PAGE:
Mother arguing with son at home.

FAQs 

Can ODD be outgrown, or does it require ongoing management throughout adulthood?

AACAP reports1111. Aacap. Frequently Asked Questions. The American Academy of Child and Adolescent Psychiatry. https://www.aacap.org/AACAP/Families_and_Youth/Resource_Centers/Oppositional_Defiant_Disorder_Resource_Center/FAQ.aspx#ODDFAQ1 that ODD is typically outgrown, with symptoms resolving in approximately three years, in about 67% of children. Parents and caregivers can navigate and manage those years more effectively with intervention and treatment. 

However, about 30% of children go on to develop conduct disorder later on, with about 10% developing a personality disorder in adulthood, like antisocial personality disorder. The risk of developing these disorders is higher in children who have been diagnosed at preschool age. 

Can I do something to prevent my child from having ODD? 

There is no one direct cause of ODD. It is a combination of a number of biological, social, and psychological factors and will be different for every child.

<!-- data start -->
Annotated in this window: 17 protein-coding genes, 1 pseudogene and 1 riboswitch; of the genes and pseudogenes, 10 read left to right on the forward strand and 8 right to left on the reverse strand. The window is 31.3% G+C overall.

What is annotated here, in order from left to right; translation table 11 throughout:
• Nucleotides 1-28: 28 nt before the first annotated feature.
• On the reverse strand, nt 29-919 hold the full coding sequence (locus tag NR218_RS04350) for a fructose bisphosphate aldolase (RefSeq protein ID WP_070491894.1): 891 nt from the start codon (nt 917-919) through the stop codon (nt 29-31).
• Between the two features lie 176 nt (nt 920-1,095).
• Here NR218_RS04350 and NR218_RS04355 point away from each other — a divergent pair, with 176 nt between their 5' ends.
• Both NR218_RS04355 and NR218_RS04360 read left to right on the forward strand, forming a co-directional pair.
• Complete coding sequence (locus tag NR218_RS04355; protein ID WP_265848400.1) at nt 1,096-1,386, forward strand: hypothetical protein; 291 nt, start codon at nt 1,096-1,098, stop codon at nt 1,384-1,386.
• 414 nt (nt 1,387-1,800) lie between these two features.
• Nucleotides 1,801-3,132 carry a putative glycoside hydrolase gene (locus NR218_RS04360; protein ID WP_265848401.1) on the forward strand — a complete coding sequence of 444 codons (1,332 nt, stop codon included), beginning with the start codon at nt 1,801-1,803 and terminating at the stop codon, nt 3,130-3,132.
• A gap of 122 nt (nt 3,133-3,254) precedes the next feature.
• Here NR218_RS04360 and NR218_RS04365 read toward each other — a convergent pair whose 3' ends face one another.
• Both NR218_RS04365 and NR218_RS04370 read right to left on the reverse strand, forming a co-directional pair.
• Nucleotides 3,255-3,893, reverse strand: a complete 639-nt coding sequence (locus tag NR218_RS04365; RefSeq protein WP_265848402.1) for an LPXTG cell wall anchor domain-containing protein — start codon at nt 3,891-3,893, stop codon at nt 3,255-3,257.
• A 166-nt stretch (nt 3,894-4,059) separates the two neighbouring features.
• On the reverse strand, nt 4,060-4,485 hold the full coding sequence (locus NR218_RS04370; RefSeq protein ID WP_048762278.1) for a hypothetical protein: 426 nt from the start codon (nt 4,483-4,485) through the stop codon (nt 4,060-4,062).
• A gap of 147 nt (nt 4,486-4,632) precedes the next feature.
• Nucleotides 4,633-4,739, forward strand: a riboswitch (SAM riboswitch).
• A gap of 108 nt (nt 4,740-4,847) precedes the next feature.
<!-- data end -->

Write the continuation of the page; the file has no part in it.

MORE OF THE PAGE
Preventing ODD entirely may not be possible, but you can reduce the factors in the environment that worsen your child’s symptoms. 

With early treatment, and parent, individual, and family therapy, you can help your child to manage their behavior better and improve your parent-child relationship. 

Positive reinforcement, consistent supervision and discipline with clear expectations, parent management training, and working together with your child’s school can all help a child with ODD.

A good starting point is assessment from a qualified mental health professional who can tailor an individualized program of support for your child. 

There is also evidence that programs like Head Start for young children, and programs in school geared toward social skill development and reducing anti-social behavior for older children can be helpful in addressing ODD. 

References

  1. Aacap. (2019). Oppositional Defiant Disorder Resource Center. The American Academy of Child and Adolescent Psychiatry. https://www.aacap.org/AACAP/Families_and_Youth/Resource_Centers/Oppositional_Defiant_Disorder_Resource_Center/Home.aspx